A snapshot of small shops at the close of 2018 reveals that while income levels struggle and overheads continue to rise, there is cause for optimism about the future of the British little shop.
Growth plans by established businesses are at their lowest level in five years, but interest in empty shop spaces as vehicles for business creation is growing.
Growth plans are muted going into 2019: 11 per cent of small shops expect to hire staff in 2019, which is a fall of four percentage points on last year. Investment planning is down by half, as just 15 per cent will invest in growing their business in 2019 (this was 28 per cent when the surveys began in 2014).
Despite this cautious mood, two thirds of shop owners said they expect their business will survive in the long term. This good news is diluted by the quarter of shop owners who are uncertain about their future beyond the next two years. Altogether, 13 per cent of small shops are ‘likely’ to close in 2019 according to their owners.
The most common reason British shop-keepers contemplate closing their business is stress – average hours work exceed those of a full-time worker in the UK, and lack of holidays compete with low income as triggers for stress (for 46 per cent of shop-owners).
Cuts in business rates are proving a mitigating factor as they are expected to boost profitability for a quarter of small shops. Following the Chancellor’s slashing of rates in the October budget, the average business rates bill is now £7,065 per year for a single shop (0-9 employees). While welcome, these savings may be eaten up by rising overheads for many. Seven in ten report significant rises in the cost of running their premises alone this year (rent and utility bills).
Take-home pay for small shop-keepers is showing signs of recovery: while the average hourly rate was scraping minimum wage at the end of 2016, it now comes out at £13.70 per hour, according to shop owners’ own estimates. It does, however, still remain the lowest hourly rate of all self-employed sectors surveyed by AXA this year. For comparison, this is £29 for small business owners in the construction sector, £27 in professional services, £17 in the creative and design industries, and £16 in the personal services sector.
Overall, income expectations remain low (compared to the national average for take-home pay in the UK). £17,828 take-home pay per year is the red line for British shop-keepers – this is the average figure quoted when they were asked at what point they would consider their shop no longer provides a living wage.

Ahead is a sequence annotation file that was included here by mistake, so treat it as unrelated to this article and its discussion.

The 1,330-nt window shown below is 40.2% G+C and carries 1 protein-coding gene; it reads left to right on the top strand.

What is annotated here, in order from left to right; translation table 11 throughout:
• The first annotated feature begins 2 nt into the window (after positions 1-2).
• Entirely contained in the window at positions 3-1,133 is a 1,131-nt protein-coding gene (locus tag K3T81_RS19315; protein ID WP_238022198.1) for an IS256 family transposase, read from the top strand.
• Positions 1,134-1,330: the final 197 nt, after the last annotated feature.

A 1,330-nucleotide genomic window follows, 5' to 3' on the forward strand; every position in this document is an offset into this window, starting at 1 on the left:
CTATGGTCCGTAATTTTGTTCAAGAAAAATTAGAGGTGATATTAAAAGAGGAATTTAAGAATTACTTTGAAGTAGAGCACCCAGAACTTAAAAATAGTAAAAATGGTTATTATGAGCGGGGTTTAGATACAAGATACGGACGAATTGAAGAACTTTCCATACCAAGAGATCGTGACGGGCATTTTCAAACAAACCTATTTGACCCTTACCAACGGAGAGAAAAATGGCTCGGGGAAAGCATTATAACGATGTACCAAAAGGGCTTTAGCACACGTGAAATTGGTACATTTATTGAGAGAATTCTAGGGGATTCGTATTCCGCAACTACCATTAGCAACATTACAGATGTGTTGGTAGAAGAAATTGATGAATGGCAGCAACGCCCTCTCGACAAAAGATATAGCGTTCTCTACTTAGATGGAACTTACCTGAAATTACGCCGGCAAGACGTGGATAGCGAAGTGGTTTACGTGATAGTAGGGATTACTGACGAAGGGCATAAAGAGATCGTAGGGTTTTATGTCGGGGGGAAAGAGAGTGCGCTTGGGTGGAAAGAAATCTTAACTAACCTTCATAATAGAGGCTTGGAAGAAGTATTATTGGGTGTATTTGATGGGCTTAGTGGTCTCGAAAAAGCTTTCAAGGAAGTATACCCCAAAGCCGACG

A coming revival?
Each year, AXA conducts a national survey of 8,500 people which assesses the appetite for business creation. Seven per cent of these entrepreneurs said empty retail space in their locality had promoted their business idea. While small, this is twice the number who said the same in previous years’ surveys, and equates to 378,000 people planning to open a physical shop – far more than the number of shops currently standing empty.
Hotspots for people wishing to take over empty retail space were Greater London, Brighton, Birmingham and Norwich – with lower appetite across the North of England, Scotland and Wales.
People opening up a dual-purpose retail space is a further trend noted, both in the survey and amongst AXA’s own insured businesses, prompting the company to overhaul the way it quotes for insurance to small shops. Some imaginative takes on the experiential shop included:
- Rural moped hire and café
- Urban mushroom farm and restaurant
- Beanbag bookstore and café
- Wine shop and events venue
- Caribbean and Polish food store
- Go-karting café and shop based around a local team
- Gaming shop with role-playing venue
“We are seeing a change in how people start retail businesses”, says Gareth Howell, Executive Managing Director, AXA Insurance. “Entrepreneurs entering the high street are not creating the business around selling a product, but often plan a dual-purpose space for their customers. It’s changed the way we quote to these businesses now, as we realise they defy traditional categorisation. While taking comfort from these imaginative answers to the problems faced by the traditional high street, we do see the real signs of struggle for survival among established businesses. Reductions in business rates are significant and noted by shop-keepers, but other overheads continue to rise, and amidst wider economic uncertainty, are restraining growth plans.”